Reasons for Creeds — Of Marriage and Divorce

Creeds are simple statements of belief. The word “creed” comes from the Latin word “creedo,” which means “I believe.” Since the church is confessional, we have always had creeds in that we had to be able to express what we believed in order to be a part of the church. In other words, confessing to one another what it is we actually believe about the Bible, what is most essential there for eternal life and happiness. It just so happens, that the creed I subscribe to is the Westminster Confession of Faith. This is helpful because it is the statement that I have promised before God to believe, uphold, and teach. If you want to know what I believe, read the WCF.

Given the recent state of affairs, there are those who are advising that we need to have our beliefs on marriage stated in our bylaws. Just given that I’m part of the Presbyterian Church in America, shows that I already have our statement on marriage, and have for some 400 years. The following is our belief on marriage:

Of Marriage and Divorce.

I. Marriage is to be between one man and one woman: neither is it lawful for any man to have more than one wife, nor for any woman to have more than one husband at the same time.

II. Marriage was ordained for the mutual help of husband and wife; for the increase of mankind with a legitimate issue, and of the Church with an holy seed; and for preventing of uncleanness.

III. It is lawful for all sorts of people to marry who are able with judgment to give their consent. Yet it is the duty of Christians to marry only in the Lord. And, therefore, such as profess the true reformed religion should not marry with infidels, Papists, or other idolaters: neither should such as are godly be unequally yoked, by marrying with such as are notoriously wicked in their life, or maintain damnable heresies.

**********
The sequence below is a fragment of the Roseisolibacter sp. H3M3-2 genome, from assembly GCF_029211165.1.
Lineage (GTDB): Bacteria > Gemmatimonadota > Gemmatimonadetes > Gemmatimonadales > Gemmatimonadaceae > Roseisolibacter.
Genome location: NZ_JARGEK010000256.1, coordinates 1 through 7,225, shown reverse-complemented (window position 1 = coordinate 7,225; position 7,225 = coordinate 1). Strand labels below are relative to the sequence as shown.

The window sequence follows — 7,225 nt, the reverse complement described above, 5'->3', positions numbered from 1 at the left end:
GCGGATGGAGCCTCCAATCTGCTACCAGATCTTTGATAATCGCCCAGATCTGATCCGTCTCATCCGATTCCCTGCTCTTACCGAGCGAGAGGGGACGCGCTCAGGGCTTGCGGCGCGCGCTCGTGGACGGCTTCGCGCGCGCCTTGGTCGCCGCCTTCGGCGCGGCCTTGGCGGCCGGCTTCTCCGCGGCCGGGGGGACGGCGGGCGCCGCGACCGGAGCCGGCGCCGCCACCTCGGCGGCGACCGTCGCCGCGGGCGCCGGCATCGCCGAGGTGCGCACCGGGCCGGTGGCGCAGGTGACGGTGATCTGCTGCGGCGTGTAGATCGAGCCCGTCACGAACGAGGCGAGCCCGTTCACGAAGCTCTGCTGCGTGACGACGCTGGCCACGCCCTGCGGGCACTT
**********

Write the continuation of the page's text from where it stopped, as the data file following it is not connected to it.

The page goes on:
IV. Marriage ought not to be within the degrees of consanguinity or affinity forbidden in the Word; nor can such incestuous marriages ever be made lawful by any law of man, or consent of parties, so as those persons may live together, as man and wife. The man may not marry any of his wife’s kindred nearer in blood than he may of his own, nor the woman of her husband’s kindred nearer in blood than of her own.

V. Adultery or fornication, committed after a contract, being detected before marriage, giveth just occasion to the innocent party to dissolve that contract. In the case of adultery after marriage, it is lawful for the innocent party to sue out a divorce, and after the divorce to marry another, as if the offending party were dead.

VI. Although the corruption of man be such as is apt to study arguments, unduly to put asunder those whom God hath joined together in marriage; yet nothing but adultery, or such willful desertion as can no way be remedied by the Church or civil magistrate, is cause sufficient of dissolving the bond of marriage; wherein a public and orderly course of proceeding is to be observed; and the persons concerned in it, not left to their own wills and discretion in their own case.